Thursday, 10 February 2011

Of Cuts and Councils..

A letter from a number of Liberal Democrat Councillors and Council leaders in this morning's Guardian has, of course, been interpreted by the anti-Coalition Right as an attack on Nick Clegg's leadership of the Party.

It is probably fair to say that while the Government must have known that some Councils would have to make painful decisions on reducing services and cutting jobs, the volume of announcements and the scale of the cuts may have come as a surprise.

Before the election, the Conservative propaganda machine, supported by the Daily Mail and others, fed the image of local Councils stuffed with staff doing "non-jobs" such as Diversity Officers. It would be easy, the argument went, for these posts to be deleted and cuts to be made without any impact on services.

The truth, of course, is more complex. Even if 2011/12 funding had been frozen at 2010/11 numbers, Councils would have faced a 3.5% cut in real terms based on ambient inflation and especially inflation in key sectors relating to long-term care for children and the elderly. Actual reductions in central Government funding have combined with a freeze in local income to provide real deep cuts for many authorities.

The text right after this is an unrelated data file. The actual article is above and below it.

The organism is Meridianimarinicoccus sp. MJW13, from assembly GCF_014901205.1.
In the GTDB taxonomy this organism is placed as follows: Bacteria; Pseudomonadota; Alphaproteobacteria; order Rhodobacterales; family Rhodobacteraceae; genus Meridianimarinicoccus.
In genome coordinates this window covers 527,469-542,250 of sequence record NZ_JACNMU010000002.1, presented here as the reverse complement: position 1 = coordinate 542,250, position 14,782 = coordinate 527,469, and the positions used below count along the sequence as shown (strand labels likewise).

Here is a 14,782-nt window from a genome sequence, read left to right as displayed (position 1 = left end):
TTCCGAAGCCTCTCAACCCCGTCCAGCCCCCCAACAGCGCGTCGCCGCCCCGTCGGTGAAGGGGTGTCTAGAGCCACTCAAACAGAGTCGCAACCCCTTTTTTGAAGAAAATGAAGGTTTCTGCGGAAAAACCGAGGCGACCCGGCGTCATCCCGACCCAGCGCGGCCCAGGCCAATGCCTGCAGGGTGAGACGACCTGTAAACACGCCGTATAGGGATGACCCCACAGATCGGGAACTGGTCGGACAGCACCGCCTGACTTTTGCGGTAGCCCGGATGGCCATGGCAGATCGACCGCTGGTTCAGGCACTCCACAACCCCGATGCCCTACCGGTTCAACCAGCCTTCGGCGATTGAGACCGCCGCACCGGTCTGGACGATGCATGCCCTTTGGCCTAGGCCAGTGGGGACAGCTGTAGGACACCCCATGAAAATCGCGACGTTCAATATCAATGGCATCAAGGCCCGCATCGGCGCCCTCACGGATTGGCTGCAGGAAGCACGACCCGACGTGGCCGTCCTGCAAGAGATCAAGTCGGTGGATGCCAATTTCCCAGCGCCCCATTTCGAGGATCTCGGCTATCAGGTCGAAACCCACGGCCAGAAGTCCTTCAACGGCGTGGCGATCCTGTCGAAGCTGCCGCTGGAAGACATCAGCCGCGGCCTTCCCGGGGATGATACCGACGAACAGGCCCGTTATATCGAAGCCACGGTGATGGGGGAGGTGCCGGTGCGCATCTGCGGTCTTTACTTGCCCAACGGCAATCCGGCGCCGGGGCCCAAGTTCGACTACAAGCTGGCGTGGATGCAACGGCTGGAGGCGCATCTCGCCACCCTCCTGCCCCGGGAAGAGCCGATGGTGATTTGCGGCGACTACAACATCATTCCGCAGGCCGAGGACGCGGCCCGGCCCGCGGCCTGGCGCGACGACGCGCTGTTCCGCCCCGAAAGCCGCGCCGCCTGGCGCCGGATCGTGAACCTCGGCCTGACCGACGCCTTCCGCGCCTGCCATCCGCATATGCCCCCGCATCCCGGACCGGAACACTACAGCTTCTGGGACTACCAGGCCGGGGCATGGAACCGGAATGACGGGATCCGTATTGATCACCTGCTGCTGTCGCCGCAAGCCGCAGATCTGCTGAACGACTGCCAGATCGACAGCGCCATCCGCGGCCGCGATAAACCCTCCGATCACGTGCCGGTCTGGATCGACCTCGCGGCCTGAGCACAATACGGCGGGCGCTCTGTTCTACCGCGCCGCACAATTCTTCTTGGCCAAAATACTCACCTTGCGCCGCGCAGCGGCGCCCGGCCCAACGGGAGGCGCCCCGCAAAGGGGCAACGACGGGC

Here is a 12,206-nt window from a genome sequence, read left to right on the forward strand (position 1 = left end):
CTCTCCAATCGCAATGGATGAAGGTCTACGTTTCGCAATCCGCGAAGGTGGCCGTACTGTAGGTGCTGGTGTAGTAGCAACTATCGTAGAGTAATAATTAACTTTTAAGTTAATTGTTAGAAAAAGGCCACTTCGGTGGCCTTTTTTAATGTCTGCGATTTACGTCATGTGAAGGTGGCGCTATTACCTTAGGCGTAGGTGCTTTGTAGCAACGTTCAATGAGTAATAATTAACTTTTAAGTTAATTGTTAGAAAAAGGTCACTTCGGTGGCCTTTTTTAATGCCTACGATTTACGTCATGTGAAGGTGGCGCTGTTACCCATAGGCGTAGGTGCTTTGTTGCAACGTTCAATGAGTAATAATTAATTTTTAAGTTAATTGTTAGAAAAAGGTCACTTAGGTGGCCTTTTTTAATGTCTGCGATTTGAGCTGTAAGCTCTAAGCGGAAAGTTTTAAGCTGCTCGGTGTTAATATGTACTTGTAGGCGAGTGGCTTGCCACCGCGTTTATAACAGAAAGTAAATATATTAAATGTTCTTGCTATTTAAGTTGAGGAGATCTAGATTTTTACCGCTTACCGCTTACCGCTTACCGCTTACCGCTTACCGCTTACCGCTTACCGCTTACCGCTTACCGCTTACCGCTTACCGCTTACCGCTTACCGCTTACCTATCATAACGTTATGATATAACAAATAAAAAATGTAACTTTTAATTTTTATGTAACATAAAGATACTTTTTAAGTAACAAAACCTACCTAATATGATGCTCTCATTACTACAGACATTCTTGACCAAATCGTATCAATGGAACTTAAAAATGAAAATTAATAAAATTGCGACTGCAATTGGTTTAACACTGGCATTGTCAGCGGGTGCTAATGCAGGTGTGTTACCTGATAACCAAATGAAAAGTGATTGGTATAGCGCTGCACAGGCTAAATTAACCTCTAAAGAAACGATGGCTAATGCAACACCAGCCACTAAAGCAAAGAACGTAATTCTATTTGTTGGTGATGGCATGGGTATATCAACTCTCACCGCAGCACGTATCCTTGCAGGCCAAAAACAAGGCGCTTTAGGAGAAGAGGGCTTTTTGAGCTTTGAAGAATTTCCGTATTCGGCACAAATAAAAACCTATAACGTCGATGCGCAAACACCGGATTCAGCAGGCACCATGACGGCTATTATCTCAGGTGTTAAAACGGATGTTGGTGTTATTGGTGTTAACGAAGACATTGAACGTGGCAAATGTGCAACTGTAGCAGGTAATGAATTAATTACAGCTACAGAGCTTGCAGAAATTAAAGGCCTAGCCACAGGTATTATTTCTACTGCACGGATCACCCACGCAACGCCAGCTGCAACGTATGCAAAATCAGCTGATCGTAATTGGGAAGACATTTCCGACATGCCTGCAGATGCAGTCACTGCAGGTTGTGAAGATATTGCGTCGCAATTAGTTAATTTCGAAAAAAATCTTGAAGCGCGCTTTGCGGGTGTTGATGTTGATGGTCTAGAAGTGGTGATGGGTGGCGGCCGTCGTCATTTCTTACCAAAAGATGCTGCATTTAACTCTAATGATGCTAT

The problem is that providing services is basically what Councils do and providing them for the most vulnerable in society is pretty much at the heart of it so ANY reduction in funding is going to impact services and the users of these services. Wisely, key frontline services such as the provision of social care and adult/child protection have been safeguarded and, given that cuts have to be made somewhere, it's back-office staff and then non-essential services.

Every community wants to defend its library and even its public toilets and no doubt some backbench Conservative MPs may find themselves in choppy waters locally.

The fact is the Conservative elements came to believe their own propaganda and that's dangerous and foolish for any group. Councils have been for the most part run effectively and efficiently over the past two decades despite constant Government interference and edict. Local factors can make a Council bad or good but overall most Councillors and public servants are only trying to do their best for their communities.

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